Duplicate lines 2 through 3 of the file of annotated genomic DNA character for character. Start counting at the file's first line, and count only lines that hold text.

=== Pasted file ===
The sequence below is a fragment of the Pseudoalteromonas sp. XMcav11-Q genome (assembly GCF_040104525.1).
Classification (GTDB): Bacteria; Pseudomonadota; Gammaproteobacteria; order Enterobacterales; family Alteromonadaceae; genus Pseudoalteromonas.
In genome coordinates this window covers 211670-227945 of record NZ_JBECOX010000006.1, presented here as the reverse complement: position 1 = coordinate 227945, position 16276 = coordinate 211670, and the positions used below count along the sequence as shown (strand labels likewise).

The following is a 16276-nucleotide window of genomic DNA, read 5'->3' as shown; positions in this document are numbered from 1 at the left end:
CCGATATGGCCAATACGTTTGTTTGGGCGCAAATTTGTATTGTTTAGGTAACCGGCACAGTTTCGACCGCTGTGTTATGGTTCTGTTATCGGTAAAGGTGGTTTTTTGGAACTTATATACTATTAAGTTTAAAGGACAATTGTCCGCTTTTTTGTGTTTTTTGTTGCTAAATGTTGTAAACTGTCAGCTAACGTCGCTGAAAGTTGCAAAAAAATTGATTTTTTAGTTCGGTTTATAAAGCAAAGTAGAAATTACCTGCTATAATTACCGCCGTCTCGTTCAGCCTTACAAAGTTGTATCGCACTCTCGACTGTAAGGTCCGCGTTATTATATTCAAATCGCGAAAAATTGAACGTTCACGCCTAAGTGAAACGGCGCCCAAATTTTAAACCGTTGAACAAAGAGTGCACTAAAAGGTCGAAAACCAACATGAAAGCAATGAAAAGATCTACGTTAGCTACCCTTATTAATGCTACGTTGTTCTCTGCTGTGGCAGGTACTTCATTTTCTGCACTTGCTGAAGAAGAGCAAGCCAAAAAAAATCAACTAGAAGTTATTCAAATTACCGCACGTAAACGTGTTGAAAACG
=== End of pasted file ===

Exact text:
Classification (GTDB): Bacteria; Pseudomonadota; Gammaproteobacteria; order Enterobacterales; family Alteromonadaceae; genus Pseudoalteromonas.
In genome coordinates this window covers 211670-227945 of record NZ_JBECOX010000006.1, presented here as the reverse complement: position 1 = coordinate 227945, position 16276 = coordinate 211670, and the positions used below count along the sequence as shown (strand labels likewise).